India takes the World Cup in grand style

Updated - November 29, 2021 01:12 pm IST

Published - April 03, 2011 02:38 am IST - CHENNAI:

Mumbai : 02/04/2011: Indian team celebrating after winning the Cricket World Cup final match between India and Sri Lanka at The Wankhede Stadium in Mumbai on Saturday, April 02, 2011.---Photo: K.R. Deepak

Mumbai : 02/04/2011: Indian team celebrating after winning the Cricket World Cup final match between India and Sri Lanka at The Wankhede Stadium in Mumbai on Saturday, April 02, 2011.---Photo: K.R. Deepak

Twenty-eight years after Indian cricket changed forever on an English summer's day, the country's dream of enhancing its reputation as a major force in the world game found glorious realisation at the Wankhede Stadium in Mumbai on Saturday.

Mahela Jayawardene lit up the World Cup final with a century (103 not out) of rare radiance, enabling Sri Lanka to score 274 for six in 50 overs. But Gautam Gambhir responded with an innings of 97 that was just as masterful. Captain M.S. Dhoni (91 not out) summoned his best under pressure and hit the winning runs — a six — to gift India and the great Sachin Tendulkar the World Cup.

India's mood had been grim when Lasith Malinga impaired it early. The Sri Lankan fast-bowler trapped Virender Sehwag ‘lbw' for a duck in the first over before having Sachin Tendulkar caught behind in the seventh. Tendulkar had looked in fine touch during his brief stay — the maestro's dismissal stunned the home crowd into silence while Sri Lanka's cricketers celebrated the big wicket that had left India at 31 for two.

Gambhir saw out the remainder of Malinga's first spell and took calculated risks against the other seamers to ensure that India kept pace with the asking rate. It was brave, intelligent batting under duress. Virat Kohli (35) applied himself to the task of rebuilding the innings, helping raise 83 for the third wicket before he fell to a brilliant one-handed return catch by Tillakaratne Dilshan.

Dhoni promoted himself above Yuvraj Singh to join Gambhir. Together, the two batsmen set about controlling the run chase, guarding against Muttiah Muralitharan, who posed a threat despite not being fully fit, and Malinga, whose pace and unique action merited careful handling.

Whenever the opportunity presented itself — when Kumar Sangakkara brought the field up for instance or one of the bowlers erred — Gambhir and Dhoni capitalised. Dhoni also pushed a tiring Gambhir hard between the wickets, ensuring that the fielders were constantly hassled and the bowlers had to often switch line. Just when it seemed as if the pressure had been transferred to Sri Lanka, the 109-run partnership ended.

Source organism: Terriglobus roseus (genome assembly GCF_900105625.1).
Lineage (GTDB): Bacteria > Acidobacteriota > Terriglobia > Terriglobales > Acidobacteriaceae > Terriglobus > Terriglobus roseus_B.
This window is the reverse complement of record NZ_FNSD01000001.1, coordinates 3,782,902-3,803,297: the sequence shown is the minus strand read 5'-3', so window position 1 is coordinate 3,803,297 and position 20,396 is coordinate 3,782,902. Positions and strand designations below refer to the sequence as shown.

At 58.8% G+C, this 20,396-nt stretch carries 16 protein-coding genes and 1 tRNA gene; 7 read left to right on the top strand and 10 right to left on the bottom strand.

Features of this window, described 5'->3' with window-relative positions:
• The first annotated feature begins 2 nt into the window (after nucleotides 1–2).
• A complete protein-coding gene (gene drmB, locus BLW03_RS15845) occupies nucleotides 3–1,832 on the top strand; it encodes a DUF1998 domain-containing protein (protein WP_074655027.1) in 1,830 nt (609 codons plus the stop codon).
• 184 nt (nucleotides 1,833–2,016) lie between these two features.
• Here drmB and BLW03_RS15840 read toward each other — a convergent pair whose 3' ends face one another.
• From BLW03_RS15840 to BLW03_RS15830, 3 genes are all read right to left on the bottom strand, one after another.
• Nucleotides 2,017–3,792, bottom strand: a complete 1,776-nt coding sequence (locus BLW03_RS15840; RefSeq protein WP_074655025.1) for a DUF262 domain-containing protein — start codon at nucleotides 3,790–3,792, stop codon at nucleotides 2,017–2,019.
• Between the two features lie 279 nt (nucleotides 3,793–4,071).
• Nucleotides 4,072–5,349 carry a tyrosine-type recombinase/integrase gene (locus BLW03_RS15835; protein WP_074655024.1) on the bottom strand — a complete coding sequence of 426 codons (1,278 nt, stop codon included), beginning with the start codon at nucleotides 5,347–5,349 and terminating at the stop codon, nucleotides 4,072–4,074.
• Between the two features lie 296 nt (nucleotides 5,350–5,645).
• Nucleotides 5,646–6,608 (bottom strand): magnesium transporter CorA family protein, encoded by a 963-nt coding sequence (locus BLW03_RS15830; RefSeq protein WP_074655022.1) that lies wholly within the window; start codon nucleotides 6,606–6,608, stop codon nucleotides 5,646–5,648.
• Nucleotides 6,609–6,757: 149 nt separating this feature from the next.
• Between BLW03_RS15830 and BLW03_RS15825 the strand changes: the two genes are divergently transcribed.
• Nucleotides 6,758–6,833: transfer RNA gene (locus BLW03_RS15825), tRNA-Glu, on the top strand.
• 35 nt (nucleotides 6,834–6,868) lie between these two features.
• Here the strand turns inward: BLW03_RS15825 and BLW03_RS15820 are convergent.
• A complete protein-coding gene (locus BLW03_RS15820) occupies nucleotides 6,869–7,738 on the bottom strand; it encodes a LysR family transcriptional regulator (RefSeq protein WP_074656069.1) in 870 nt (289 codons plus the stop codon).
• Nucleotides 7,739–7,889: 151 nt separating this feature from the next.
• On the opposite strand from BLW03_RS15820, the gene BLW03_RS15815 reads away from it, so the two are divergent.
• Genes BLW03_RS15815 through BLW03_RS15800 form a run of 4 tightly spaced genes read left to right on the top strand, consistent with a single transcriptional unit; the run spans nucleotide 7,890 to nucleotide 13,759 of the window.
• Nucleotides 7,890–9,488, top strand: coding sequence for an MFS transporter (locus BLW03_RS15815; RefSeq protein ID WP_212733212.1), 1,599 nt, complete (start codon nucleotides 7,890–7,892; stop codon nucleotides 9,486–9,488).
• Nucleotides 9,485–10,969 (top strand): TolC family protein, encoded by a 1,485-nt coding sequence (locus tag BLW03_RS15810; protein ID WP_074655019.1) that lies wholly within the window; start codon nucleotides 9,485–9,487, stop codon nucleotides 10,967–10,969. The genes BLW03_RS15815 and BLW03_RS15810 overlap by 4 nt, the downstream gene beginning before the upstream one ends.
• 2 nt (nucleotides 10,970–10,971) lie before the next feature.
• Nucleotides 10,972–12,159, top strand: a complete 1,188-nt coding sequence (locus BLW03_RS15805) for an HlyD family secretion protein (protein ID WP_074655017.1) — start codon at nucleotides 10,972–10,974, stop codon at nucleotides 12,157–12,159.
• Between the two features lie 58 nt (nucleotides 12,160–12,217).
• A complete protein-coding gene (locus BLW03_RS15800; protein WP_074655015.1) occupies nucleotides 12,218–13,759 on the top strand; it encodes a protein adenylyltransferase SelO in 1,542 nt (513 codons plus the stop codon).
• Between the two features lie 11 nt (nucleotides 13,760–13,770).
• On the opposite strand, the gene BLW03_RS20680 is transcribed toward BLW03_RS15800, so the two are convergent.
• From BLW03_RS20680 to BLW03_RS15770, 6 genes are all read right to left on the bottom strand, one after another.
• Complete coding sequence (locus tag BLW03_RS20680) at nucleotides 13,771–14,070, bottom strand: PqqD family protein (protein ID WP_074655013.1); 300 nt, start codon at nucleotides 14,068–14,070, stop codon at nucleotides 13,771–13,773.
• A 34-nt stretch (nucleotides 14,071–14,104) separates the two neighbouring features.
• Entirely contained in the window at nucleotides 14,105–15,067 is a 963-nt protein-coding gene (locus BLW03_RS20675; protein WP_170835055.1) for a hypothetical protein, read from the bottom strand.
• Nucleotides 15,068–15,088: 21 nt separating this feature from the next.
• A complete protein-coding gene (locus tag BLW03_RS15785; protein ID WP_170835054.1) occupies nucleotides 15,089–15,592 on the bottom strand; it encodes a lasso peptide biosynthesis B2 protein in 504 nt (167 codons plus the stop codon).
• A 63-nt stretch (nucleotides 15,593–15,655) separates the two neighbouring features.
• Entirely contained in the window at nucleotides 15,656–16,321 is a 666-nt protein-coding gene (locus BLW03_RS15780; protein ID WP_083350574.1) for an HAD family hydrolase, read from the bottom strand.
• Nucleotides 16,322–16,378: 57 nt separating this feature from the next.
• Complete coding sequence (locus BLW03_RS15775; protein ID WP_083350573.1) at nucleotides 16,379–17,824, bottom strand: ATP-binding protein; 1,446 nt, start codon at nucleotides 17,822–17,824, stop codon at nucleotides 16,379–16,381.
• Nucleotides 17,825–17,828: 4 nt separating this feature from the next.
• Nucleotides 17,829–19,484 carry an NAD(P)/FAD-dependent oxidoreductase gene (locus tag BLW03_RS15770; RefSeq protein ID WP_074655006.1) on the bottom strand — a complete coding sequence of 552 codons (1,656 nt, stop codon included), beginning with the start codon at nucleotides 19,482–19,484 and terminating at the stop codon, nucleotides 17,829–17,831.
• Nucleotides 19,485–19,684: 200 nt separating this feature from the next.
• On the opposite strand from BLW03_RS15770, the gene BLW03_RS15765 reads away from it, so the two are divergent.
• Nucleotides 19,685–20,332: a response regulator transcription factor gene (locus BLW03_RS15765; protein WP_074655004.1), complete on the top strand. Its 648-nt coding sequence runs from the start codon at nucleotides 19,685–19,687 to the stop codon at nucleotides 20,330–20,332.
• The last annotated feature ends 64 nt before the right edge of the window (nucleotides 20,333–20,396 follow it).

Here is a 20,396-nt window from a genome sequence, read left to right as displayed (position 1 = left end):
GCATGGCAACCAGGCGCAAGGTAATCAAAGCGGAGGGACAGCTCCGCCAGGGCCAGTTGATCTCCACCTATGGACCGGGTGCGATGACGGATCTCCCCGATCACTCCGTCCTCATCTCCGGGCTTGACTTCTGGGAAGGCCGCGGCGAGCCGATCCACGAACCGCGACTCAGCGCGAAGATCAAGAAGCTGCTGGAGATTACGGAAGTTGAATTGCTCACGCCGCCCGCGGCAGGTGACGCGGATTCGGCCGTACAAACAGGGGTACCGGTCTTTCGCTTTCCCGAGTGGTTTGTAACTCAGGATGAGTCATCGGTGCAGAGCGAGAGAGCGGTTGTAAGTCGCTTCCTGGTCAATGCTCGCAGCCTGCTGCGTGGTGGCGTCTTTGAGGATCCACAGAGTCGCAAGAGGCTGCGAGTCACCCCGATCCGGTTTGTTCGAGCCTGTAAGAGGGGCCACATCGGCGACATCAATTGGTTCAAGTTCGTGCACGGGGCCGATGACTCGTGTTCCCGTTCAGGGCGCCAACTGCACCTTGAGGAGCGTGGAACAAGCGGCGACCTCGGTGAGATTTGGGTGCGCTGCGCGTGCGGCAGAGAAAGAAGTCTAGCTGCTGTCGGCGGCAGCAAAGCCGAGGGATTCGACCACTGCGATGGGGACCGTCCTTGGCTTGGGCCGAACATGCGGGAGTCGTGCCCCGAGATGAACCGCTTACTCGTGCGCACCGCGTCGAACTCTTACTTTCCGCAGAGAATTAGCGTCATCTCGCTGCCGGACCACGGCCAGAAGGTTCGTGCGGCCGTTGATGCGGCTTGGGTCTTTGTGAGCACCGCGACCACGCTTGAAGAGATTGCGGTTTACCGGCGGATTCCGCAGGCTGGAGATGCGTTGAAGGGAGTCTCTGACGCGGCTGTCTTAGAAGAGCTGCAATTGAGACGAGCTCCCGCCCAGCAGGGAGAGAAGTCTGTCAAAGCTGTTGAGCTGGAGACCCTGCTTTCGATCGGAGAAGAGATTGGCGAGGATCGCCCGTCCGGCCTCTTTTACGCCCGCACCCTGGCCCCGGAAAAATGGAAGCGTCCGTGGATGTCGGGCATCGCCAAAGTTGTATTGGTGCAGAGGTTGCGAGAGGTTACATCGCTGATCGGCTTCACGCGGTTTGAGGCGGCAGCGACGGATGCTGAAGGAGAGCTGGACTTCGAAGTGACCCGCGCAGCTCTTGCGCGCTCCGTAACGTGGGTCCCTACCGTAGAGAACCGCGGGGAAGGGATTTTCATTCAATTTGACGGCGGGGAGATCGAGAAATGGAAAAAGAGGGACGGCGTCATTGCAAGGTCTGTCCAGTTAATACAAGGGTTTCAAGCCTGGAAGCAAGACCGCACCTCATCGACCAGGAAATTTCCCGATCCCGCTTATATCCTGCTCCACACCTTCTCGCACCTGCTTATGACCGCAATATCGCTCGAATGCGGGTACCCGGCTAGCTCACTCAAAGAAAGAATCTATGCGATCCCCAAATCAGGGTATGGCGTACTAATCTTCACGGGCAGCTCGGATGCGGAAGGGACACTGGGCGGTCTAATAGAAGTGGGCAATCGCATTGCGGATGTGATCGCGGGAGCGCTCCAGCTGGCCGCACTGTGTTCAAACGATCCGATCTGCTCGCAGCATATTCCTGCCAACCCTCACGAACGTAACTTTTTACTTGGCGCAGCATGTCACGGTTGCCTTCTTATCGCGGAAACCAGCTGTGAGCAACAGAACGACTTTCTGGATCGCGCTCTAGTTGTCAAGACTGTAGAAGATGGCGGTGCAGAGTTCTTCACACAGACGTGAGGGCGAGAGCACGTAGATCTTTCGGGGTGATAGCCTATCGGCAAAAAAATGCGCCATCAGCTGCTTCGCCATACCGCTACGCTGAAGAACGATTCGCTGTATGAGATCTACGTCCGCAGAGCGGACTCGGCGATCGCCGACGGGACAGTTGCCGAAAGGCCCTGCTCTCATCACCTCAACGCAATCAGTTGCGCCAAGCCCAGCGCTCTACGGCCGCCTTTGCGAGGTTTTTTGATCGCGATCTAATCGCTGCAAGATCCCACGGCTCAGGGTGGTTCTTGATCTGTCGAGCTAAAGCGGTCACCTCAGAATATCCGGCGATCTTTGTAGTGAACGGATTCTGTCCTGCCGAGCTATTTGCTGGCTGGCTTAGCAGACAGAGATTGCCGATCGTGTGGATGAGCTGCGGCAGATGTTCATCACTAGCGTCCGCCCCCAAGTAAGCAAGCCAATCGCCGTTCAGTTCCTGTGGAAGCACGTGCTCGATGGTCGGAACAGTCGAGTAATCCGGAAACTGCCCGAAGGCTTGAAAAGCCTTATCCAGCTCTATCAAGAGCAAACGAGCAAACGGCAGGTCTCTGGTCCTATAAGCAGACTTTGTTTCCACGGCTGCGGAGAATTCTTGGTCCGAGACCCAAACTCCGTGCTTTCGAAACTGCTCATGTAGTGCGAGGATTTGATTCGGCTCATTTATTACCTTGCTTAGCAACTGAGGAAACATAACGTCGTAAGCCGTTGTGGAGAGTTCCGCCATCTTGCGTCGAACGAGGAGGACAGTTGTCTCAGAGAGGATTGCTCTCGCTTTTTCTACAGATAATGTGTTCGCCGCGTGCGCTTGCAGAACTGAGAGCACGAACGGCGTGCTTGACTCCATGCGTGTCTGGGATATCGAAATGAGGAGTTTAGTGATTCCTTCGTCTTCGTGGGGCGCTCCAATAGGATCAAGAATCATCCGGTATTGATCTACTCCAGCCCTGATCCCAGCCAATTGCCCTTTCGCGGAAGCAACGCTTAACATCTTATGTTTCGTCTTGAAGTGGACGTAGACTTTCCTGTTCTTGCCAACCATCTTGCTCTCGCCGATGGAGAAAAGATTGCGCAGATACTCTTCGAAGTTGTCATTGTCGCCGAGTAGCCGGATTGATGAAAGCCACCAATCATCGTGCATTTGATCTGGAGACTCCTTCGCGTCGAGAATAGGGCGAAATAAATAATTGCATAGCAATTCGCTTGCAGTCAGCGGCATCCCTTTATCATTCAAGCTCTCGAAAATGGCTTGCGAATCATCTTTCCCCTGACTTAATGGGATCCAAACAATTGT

India needed 52 in 52 balls after Gambhir's departure. Dhoni and Yuvraj brought it down to 30 in the last five overs, which would span the batting Power Play, before a three-run over from Malinga made it tense. The batsmen were able to relieve the pressure in the next two overs, delivered by Nuwan Kulasekara and Malinga. It was a matter of time before the rest of the Indian team surged onto the field to celebrate the historic six-wicket win.

Saturday afternoon witnessed drama, and this was before a ball had been bowled in the match. The toss had to be staged twice after match referee Jeff Crowe said he hadn't heard Sangakkara's call the first time.

India swiftly put the disappointment of losing the toss behind it. Zaheer Khan produced an exceptional first spell, bowling three successive maidens before having Upul Tharanga smartly caught at slip by Sehwag. The ground-fielding was of a high quality as well. Yuvraj and Raina looked particularly impressive. As a result, Sri Lanka managed only 31 runs in the first ten overs.

Dilshan (33) and Sangakkara (48) looked to hasten the rate. They targeted Sreesanth, who was preferred over R. Ashwin to replace an injured Ashish Nehra in the Indian team. The pair added 43 for the second wicket before Dilshan, who became the first batsman to reach 500 runs in the 2011 edition, dragged a sweep off Harbhajan Singh onto the stumps.

Jayawardene timed and placed the ball adeptly to rotate the strike before accelerating — often with stylish, orthodox cricket strokes – in the end overs. He was involved in partnerships of 62 with Sangakkara for the third and 57 with Thilan Samaraweera for the fourth wicket.

India fought back, reducing Sri Lanka to 182 for five. But Jayawardene seemed to find the boundary at will in the batting Power Play, which came into force after the 45th over. Nuwan Kulasekara (32) and Thisara Perera (22 not out off nine balls) gave him the support he needed in punishing India's bowling. Zaheer, who had started so well, went for 35 runs in his last two overs, the 48th and 50th of the Sri Lankan innings.

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